NARAHA (Japan) • More than four years after Mr Satoru Yamauchi abandoned his noodle restaurant to escape radiation spreading from the tsunami-wrecked Fukushima nuclear plant, the Japanese government is almost ready to declare it safe to go home.
But, like many of the displaced, he is not sure if he wants to.
"I want my old life back, but I don't think it is possible here," he said, on a recent visit to the dusty soba buckwheat noodle restaurant in Nahara that he ran for more than two decades.
The father of four has been living in Tokyo since evacuating his home to escape toxic pollution spewing from crippled reactors hit by a tsunami in March 2011.
Meltdowns in three of the reactors - 20km away - blanketed vast tracts of land with isotopes of iodine and cesium, products of nuclear reactions that are hazardous to health if ingested, inhaled or absorbed.
You cannot work on a farm, you cannot grow rice and you cannot pick wild plants either. (The restaurant) was my everything... it was my life. There is nothing good about going back.
MR SATORU YAMAUCHI, who abandoned his noodle restaurant to escape radiation from the Fukushima nuclear plant
Of the municipalities immediately surrounding the nuclear plant which were totally evacuated, Naraha will be the first to which people will be allowed to return.
Making polluted land habitable
IITATE (Japan) • Sweating inside their plastic protection suits, thousands toil in Japan's muggy early summer to scrub out traces of radiation from the towns around Fukushima.
Their mission is to decontaminate hundreds of square kilometres of land polluted when reactors went into meltdown after a huge tsunami struck the Fukushima Daiichi nuclear plant in March 2011. No stone is left unturned.
The workers scrape away the top layer of earth in fields, school courtyards and around village buildings, while houses, buildings, roads and parking lots are scrubbed clean.
At least 20,000 people - all dressed in the special gloves, masks and boots required for workers in the nuclear industry - are involved in the cleanup, according to the Environment Ministry.
Some 2.5 million black bags filled with contaminated soil, plants and leaves wait at the sites or in one of the nearly 800 temporary outdoor storage facilities set up across the disaster zone.
The mammoth effort comes as Japan's government prepares to declare sections of the evacuation zone habitable again.
That will mean evacuees can return to the homes they abandoned more than four years ago.
It will also mean that some will have no choice but to go back, as it will trigger the end of some compensation payments, say campaigners.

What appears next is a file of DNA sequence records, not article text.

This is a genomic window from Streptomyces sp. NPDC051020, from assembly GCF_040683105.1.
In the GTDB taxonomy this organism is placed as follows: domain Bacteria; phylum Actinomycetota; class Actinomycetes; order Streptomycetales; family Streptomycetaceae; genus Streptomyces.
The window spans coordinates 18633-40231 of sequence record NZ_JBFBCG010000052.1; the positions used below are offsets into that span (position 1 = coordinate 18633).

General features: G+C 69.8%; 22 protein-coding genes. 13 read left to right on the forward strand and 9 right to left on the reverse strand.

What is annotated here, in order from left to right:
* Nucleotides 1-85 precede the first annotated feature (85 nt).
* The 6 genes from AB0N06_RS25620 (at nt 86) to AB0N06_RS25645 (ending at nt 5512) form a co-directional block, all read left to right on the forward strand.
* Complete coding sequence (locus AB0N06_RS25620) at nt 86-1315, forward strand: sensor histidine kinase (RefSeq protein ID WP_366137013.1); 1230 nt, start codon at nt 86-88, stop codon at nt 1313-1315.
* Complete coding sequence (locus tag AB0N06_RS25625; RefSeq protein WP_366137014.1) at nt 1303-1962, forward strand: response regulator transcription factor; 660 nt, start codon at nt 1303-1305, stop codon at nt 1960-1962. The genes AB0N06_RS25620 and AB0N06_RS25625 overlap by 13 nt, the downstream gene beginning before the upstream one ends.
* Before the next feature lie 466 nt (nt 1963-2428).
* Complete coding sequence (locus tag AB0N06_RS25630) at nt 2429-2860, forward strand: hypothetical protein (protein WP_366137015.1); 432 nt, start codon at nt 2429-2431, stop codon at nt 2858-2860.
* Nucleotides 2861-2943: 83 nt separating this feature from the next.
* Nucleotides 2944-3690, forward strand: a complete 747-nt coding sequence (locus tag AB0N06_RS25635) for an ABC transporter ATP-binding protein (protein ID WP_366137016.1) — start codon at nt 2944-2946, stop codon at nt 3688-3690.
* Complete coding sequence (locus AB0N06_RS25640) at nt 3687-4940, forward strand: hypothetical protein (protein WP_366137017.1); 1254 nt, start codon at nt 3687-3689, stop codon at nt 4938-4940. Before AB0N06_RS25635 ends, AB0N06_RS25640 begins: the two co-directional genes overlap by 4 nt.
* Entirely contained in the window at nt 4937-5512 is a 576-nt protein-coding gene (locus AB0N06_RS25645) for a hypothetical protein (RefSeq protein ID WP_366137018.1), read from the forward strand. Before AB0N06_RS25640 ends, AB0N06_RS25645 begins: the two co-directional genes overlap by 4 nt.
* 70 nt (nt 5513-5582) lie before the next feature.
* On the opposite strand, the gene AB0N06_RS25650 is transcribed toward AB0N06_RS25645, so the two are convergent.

Government-run decontamination efforts are under way in 11 towns, where anyone living there would be exposed to current radiation levels of more than 20 milliSieverts (mSv) a year, says Tokyo. The globally-accepted norm for radiation absorption is 1 mSv per year, although the International Atomic Energy Agency (IAEA) and others say anything up to 20 mSv per year poses no immediate danger to human health.
Still, the area immediately surrounding the plant remains uninhabitable, and storage sites meant to last 30 years are being built in the villages closest to the complex.
For now, only residential areas are being cleaned in the short term, and the worst-hit parts of the countryside are being omitted, a recommendation made by the IAEA.
After years of decontamination work, where teams remove topsoil, wash exposed road surfaces and wipe down buildings, the government will in September lift the evacuation order and declare it a safe place to live. The government aims to lift many evacuation orders by March 2017. A year after that, the monthly 100,000 yen (S$1,105) in "psychological compensation" that plant operator Tokyo Electric Power (Tepco) has been ordered to pay to evacuees, will cease.
Activists said that despite assurances, many areas still show highly elevated levels of contamination. They said that for people who abandoned now almost worthless - but still mortgaged - homes, allowing Tepco to stop payments would amount to forcing them to return.
Environmental campaign group Greenpeace has carried out a study of radiation contamination in Iitate, also being eyed for resettlement, which sits around 40km north-west of the crippled plant.
The town is significant because the government did not order its evacuation until more than a month after the nuclear accident, but post facto modelling of the radiation plume showed that Iitate was right in its path.
The study said only a quarter of Iitate has been decontaminated - predominantly roads, homes and a short buffer strip of woodland around inhabited areas. A person living in the area could expect to absorb 20 times the internationally accepted level for public exposure.
In Naraha, which is south-east of the plant and effectively upwind of the disaster, government data showed that contamination levels are much lower than at Iitate.
The end of the evacuation order is "based on citizens' real voices and plans to accelerate reconstruction", said mayor Yukiei Matsumoto, adding that a "prolonged evacuee life is not desirable".
But concerns are still high.
"You cannot work on a farm... and you cannot pick wild plants either," said Mr Yamauchi, 60, whose speciality used to be tempura made with seasonal wild vegetables.
"(The restaurant) was my everything... it was my life," he said, his voice cracking. "There is nothing good about going back."